Please don’t be Political!

As a writer, I know others who avoid what they’d brand as ‘political’, and that is fine for them. But, I came into writing to be political – being political, having awareness of ‘stuff’ is why I write – not crime (cosy or violent), not romance, not whimsy, not fantasy – I began writing my first novel prompted by some thoughts about what drives social change. How can a person not be themselves?  Above all I want to be objective, (even if the concept of objectivity is denied to be possible today, I believe it is possible): and especially not to “preach”. 

Change has complexity. Initially good and compassionate attitudes and changes have this way of slipping towards something less than perfect. How does this come about? New possibilities can look wonderful, progressive… they’re also open to manipulation for profit. To exploitation. These interact… some people fear change, or have special reasons to resist…

How do we stop that happening? Would we want to? Is cracking down on society and forcing traditional values and behaviour – often longed for, in a nostalgic terms, by some people – a solution? Can the clock be turned back?

Social change can never be turned back. We may be able – or think we are able – to change the future. But we can never return to the past. Not because nobody wants to, but because too much has changed, and  become different, over time.

For example, we can’t easily reverse climate change by “cracking down”. That won’t bring back the lost species. The ruined rainforests. I say we can’t easily, as with care, international cooperation, and willingness to do without the comfortable ways we’ve learned to live with, we might. But that’s unlikely to occur, given that most countries will have special interests. Fast air travel, foreign holidays, cheap food, clothing outsourced to be made in poor countries, are what we have come to expect. It would take an enormous commitment in the face of huge opposition from those who benefit and profit to change. And the beneficiaries include all of us – you and me in our small ways, our governments and multinational companies in their powerful ones.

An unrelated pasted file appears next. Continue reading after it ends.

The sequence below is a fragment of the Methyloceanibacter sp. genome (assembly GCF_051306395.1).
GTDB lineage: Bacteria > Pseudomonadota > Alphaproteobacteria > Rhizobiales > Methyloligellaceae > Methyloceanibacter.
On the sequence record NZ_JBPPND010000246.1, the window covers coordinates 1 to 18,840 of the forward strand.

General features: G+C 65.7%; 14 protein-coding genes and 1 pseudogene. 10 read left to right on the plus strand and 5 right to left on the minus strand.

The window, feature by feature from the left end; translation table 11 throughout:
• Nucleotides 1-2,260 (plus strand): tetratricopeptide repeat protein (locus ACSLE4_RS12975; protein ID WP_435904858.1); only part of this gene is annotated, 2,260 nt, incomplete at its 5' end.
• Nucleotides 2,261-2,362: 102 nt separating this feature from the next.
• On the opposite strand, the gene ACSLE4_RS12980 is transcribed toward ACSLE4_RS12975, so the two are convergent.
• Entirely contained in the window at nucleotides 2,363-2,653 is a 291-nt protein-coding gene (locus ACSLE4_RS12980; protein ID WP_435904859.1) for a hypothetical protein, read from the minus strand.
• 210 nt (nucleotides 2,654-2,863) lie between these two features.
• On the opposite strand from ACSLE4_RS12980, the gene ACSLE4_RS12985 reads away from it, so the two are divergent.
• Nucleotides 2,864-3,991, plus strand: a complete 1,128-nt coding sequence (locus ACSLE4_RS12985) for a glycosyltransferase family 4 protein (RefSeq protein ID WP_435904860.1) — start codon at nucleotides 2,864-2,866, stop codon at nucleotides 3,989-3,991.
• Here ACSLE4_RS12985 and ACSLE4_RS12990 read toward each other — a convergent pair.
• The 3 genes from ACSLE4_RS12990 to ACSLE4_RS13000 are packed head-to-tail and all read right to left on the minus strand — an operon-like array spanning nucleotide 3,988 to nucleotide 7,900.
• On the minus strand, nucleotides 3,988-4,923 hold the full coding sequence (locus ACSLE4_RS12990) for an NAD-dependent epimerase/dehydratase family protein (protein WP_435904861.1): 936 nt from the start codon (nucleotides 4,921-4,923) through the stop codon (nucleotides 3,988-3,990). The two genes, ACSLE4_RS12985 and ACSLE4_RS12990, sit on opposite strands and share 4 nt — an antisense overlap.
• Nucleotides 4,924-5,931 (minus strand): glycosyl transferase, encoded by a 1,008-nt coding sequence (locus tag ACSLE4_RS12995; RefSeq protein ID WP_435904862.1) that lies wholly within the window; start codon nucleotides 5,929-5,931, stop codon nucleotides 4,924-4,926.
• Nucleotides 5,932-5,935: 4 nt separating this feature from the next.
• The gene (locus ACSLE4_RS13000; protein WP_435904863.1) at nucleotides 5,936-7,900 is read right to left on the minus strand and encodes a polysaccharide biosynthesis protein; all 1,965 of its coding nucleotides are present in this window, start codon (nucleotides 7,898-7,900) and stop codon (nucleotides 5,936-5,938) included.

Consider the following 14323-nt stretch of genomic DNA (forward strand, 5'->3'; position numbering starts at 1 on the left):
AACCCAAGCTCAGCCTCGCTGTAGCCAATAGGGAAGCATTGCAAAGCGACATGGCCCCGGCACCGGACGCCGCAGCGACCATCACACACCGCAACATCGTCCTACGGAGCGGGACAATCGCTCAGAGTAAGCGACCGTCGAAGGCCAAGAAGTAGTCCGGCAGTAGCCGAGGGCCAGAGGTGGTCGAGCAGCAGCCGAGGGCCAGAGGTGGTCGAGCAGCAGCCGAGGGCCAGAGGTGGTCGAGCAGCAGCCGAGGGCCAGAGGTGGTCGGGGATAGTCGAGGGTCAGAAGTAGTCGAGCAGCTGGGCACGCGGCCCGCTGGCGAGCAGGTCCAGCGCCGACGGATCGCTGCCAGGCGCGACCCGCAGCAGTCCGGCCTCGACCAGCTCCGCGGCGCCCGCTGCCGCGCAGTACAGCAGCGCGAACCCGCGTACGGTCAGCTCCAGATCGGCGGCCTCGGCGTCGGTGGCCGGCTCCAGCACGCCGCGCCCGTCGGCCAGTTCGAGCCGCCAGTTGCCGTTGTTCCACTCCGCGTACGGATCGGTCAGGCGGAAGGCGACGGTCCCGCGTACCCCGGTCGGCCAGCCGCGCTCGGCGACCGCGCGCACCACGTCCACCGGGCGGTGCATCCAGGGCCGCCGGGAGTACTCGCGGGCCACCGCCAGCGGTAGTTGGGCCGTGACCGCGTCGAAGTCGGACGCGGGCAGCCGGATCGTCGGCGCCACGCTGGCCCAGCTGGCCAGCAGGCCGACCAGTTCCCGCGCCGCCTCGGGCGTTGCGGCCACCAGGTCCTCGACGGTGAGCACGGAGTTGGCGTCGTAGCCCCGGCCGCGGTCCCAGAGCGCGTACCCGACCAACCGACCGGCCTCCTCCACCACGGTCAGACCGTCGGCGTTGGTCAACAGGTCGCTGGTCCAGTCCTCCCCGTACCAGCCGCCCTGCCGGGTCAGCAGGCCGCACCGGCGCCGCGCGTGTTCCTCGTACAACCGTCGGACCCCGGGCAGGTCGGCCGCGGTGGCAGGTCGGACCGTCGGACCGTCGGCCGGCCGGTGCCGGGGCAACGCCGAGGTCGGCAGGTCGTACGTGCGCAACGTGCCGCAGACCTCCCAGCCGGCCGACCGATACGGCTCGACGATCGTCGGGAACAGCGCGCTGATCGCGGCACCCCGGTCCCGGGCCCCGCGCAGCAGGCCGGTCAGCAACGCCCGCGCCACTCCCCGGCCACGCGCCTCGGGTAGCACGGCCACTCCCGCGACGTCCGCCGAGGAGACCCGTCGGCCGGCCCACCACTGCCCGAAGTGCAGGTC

Progressive, beneficial medical advance can’t help driving social change. Some will disagree, but reliable *contraception and safe clinical abortion were introduced by idealists passionate to improve the lives of women, particularly those caught in poverty, the ‘less well off’ majority. Not to offer easy recreational sex to both genders without consequences. Its opposers argued on both moral and religious grounds that ‘misuse’ was inevitable. It has indeed resulted in huge shifts in public attitudes. Personally I detest the phrase ‘sexual revolution’, since there’s so much more than ‘sex’ going on…also has removing ‘sex’ from ‘relationship’ been helpful and without consequences for women? (Think #MeToo, for example.) Genetic research, combined with legal abortion, has also changed public attitudes, in a way which could be seen as sinister. Introducing safe legal abortion opened up new possibilities in eugenics. Moral and ethical questions shift about. Few people now would consider it better to carry a dysmorphic foetus to term. (And this future may be applied to female foetuses, and to what other groups among the ‘inconvenient’?) Is this murder? The furore surrounding ‘pro-life’ can influence voters.

But back to my writing.  My first novel tended towards a scifi mystery, its roots in the story of Dolly the sheep, successfully produced by cloning at the Roslin research centre near Edinburgh, in 1996. As I read up the historical background, and learned more about the scientific process, the story changed, evolved, and became domesticated. Where it works better. Hopefully the mystery concerning a shockingly dysmorphic baby, investigated (illegally as it would be now) by two Cambridge students, from very different family backgrounds, highlights several moral and ethical questions, not wholly confined to the field of science and medical advance.

A follow-up story goes on to look at an on-going everyday problem: ever since women gained equality in education and opportunity, we expect to be able to successfully combine career and family.  However, who then cares for the kids? When career opportunities and family crises clash, what and whose ambitions, talents, and goals take precedence? 

My prompts have always come from the effects of social change and the pushback from traditionalists. An ever present ‘dialectic’. History is increasingly driven by a combination of invention, its usage, and most significantly our desires. Our desires may be to eliminate suffering and improve life. But equally they may be hijacked by ambitions for profit or pleasure. Leading to destruction.

 Objectivity, though it ‘doesn’t sell newspapers’, can be useful. I may be political, but I also try to simply lay out life as it is, not what ‘my’ Utopia might be. Asking the awkward questions does tend to look political.